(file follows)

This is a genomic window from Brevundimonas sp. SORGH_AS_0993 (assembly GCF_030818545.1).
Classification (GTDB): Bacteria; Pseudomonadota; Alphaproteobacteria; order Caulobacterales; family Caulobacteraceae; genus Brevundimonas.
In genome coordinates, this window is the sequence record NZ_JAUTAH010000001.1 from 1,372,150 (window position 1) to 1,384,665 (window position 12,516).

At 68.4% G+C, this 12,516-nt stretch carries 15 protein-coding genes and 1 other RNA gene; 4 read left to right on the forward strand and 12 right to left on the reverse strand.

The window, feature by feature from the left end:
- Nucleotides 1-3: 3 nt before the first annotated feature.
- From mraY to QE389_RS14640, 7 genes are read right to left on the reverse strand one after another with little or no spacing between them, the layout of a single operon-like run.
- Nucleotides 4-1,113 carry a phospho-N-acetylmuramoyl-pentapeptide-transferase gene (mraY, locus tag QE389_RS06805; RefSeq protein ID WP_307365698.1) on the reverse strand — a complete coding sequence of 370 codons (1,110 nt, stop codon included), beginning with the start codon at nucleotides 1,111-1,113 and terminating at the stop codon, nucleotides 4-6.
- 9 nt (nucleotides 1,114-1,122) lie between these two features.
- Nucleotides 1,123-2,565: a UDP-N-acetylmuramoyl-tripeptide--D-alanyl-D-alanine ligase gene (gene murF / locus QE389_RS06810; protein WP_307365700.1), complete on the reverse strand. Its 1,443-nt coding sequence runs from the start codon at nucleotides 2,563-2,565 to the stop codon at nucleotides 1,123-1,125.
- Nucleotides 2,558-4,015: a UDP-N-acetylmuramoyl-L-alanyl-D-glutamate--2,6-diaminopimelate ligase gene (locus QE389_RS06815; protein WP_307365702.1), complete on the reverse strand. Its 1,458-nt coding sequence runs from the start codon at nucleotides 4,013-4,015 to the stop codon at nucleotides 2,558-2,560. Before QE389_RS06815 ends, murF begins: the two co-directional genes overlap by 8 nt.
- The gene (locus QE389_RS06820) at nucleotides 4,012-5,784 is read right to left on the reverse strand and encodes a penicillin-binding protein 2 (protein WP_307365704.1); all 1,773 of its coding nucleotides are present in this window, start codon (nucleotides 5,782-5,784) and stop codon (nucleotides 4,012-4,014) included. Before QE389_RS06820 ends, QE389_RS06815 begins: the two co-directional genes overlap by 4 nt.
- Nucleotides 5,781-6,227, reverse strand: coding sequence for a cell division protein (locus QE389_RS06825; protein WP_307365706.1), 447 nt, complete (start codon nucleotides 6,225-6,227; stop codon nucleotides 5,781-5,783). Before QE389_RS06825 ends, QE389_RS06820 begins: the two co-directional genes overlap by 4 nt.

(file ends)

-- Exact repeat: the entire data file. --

This is a genomic window from Brevundimonas sp. SORGH_AS_0993 (assembly GCF_030818545.1).
Classification (GTDB): Bacteria; Pseudomonadota; Alphaproteobacteria; order Caulobacterales; family Caulobacteraceae; genus Brevundimonas.
In genome coordinates, this window is the sequence record NZ_JAUTAH010000001.1 from 1,372,150 (window position 1) to 1,384,665 (window position 12,516).

At 68.4% G+C, this 12,516-nt stretch carries 15 protein-coding genes and 1 other RNA gene; 4 read left to right on the forward strand and 12 right to left on the reverse strand.

The window, feature by feature from the left end:
- Nucleotides 1-3: 3 nt before the first annotated feature.
- From mraY to QE389_RS14640, 7 genes are read right to left on the reverse strand one after another with little or no spacing between them, the layout of a single operon-like run.
- Nucleotides 4-1,113 carry a phospho-N-acetylmuramoyl-pentapeptide-transferase gene (mraY, locus tag QE389_RS06805; RefSeq protein ID WP_307365698.1) on the reverse strand — a complete coding sequence of 370 codons (1,110 nt, stop codon included), beginning with the start codon at nucleotides 1,111-1,113 and terminating at the stop codon, nucleotides 4-6.
- 9 nt (nucleotides 1,114-1,122) lie between these two features.
- Nucleotides 1,123-2,565: a UDP-N-acetylmuramoyl-tripeptide--D-alanyl-D-alanine ligase gene (gene murF / locus QE389_RS06810; protein WP_307365700.1), complete on the reverse strand. Its 1,443-nt coding sequence runs from the start codon at nucleotides 2,563-2,565 to the stop codon at nucleotides 1,123-1,125.
- Nucleotides 2,558-4,015: a UDP-N-acetylmuramoyl-L-alanyl-D-glutamate--2,6-diaminopimelate ligase gene (locus QE389_RS06815; protein WP_307365702.1), complete on the reverse strand. Its 1,458-nt coding sequence runs from the start codon at nucleotides 4,013-4,015 to the stop codon at nucleotides 2,558-2,560. Before QE389_RS06815 ends, murF begins: the two co-directional genes overlap by 8 nt.
- The gene (locus QE389_RS06820) at nucleotides 4,012-5,784 is read right to left on the reverse strand and encodes a penicillin-binding protein 2 (protein WP_307365704.1); all 1,773 of its coding nucleotides are present in this window, start codon (nucleotides 5,782-5,784) and stop codon (nucleotides 4,012-4,014) included. Before QE389_RS06820 ends, QE389_RS06815 begins: the two co-directional genes overlap by 4 nt.
- Nucleotides 5,781-6,227, reverse strand: coding sequence for a cell division protein (locus QE389_RS06825; protein WP_307365706.1), 447 nt, complete (start codon nucleotides 6,225-6,227; stop codon nucleotides 5,781-5,783). Before QE389_RS06825 ends, QE389_RS06820 begins: the two co-directional genes overlap by 4 nt.